Submitted to: Physics and Chemistry of the Earth
Publication Type: Peer Reviewed Journal
Publication Acceptance Date: September 14, 1999
Publication Date: May 8, 2000
Interpretive Summary: This paper describes a method to map surface energy fluxes by combining remotely sensed thermal infrared and visible-near infrared data with near surface meteorological data. The method is applied to the USDA/ARS El Reno Grazing Lands Research Laboratory site in Oklahoma as part of the 1997 Southern Great Plains Experiment.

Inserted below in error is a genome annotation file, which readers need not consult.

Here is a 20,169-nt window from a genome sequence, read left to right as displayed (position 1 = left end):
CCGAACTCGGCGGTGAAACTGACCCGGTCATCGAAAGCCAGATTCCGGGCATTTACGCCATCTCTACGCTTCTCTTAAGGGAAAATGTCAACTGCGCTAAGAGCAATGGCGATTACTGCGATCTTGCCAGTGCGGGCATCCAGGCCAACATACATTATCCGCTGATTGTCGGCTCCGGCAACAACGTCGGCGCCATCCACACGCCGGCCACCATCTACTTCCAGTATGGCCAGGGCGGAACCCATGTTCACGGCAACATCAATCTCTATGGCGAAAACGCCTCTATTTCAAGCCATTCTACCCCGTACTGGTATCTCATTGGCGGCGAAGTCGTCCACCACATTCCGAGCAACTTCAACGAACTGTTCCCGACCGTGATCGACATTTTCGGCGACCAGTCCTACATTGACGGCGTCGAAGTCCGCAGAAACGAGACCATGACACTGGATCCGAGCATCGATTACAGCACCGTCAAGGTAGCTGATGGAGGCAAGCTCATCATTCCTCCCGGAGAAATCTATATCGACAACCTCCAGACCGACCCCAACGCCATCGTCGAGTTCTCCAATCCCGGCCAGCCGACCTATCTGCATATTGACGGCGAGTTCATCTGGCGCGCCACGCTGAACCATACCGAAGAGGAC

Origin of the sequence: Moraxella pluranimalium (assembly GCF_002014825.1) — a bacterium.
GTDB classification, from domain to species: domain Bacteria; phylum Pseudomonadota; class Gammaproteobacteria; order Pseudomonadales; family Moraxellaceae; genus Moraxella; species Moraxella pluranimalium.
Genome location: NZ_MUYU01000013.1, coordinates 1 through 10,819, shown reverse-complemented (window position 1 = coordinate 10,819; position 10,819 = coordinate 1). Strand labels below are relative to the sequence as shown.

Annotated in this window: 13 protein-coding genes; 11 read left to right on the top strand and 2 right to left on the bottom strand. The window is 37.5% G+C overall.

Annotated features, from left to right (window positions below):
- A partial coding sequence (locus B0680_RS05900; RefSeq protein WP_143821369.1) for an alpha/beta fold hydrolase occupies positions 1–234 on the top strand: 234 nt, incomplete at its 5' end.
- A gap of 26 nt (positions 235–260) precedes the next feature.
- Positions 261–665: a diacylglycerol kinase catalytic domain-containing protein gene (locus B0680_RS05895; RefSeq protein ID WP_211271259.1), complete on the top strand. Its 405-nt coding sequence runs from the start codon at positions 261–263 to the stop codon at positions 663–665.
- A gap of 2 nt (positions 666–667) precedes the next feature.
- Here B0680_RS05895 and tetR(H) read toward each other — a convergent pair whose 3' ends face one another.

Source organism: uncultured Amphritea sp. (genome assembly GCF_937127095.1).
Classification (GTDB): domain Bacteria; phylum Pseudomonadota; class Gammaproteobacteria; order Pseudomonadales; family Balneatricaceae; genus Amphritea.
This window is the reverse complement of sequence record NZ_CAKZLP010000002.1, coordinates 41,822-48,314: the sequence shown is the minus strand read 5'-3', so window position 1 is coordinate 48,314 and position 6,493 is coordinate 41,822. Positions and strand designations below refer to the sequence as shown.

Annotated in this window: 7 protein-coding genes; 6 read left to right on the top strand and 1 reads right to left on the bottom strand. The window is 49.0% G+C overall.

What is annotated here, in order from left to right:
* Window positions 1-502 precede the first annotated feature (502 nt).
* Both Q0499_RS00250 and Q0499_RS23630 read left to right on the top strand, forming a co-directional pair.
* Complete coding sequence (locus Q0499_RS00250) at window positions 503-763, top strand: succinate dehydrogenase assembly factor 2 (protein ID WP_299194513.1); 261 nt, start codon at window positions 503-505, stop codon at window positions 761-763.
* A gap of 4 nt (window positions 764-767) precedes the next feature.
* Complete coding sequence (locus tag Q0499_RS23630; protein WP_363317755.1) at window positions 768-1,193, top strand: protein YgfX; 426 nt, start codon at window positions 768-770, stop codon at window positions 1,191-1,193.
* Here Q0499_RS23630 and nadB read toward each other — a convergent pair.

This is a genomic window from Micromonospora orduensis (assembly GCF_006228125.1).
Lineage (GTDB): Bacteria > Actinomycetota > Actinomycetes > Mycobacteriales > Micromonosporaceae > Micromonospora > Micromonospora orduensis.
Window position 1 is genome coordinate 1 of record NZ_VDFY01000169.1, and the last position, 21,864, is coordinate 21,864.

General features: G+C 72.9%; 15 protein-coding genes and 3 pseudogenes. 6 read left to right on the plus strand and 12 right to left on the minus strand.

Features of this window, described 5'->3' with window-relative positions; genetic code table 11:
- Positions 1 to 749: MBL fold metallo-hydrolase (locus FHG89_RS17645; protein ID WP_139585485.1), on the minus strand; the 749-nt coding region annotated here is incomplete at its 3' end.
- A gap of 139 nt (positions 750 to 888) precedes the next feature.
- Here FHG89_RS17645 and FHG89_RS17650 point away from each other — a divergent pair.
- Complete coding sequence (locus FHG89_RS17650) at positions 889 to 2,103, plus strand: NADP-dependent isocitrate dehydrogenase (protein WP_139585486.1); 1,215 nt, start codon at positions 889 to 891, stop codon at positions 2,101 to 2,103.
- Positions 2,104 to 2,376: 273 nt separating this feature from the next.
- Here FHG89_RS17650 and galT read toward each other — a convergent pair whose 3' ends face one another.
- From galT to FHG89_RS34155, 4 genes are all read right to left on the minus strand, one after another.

The estimation of surface energy fluxes using remotely sensed data requires the combination of data from several sources including land use, vegetation cover, and surface temperature. Land use and vegetation cover were obtained from visible and near infrared (VNIR) data, while the state variable, surface temperature, was obtained from thermal infrared (TIR) data. An approach to combine these data with an energy balance model was studied as part of the 1997 Southern Great Plains Experiment. Toward this end, VNIR and TIR images for July 2, 1997, were analyzed over the El Reno, Oklahoma, site using data from the Thermal Infrared Multispectral Scanner (TIMS) and Thematic Mapper Simulator (TMS) airborne instruments. Intensive ground measurements constrained leaf area indices, canopy height, and surface meteorological inputs required by the model. The observed brightness temperatures, when corrected for atmospheric effects using MODTRAN, nearby radiosoundings and the temperature-emissivity separation (TES) algorithm, were mostly within 1 degree Centigrade of ground-based temperatures. The resulting surface temperatures were used in a two-source model that considers the heat flux and temperatures contributions from the soil and vegetation. The heat flux predictions were in good agreement with tower-based observations.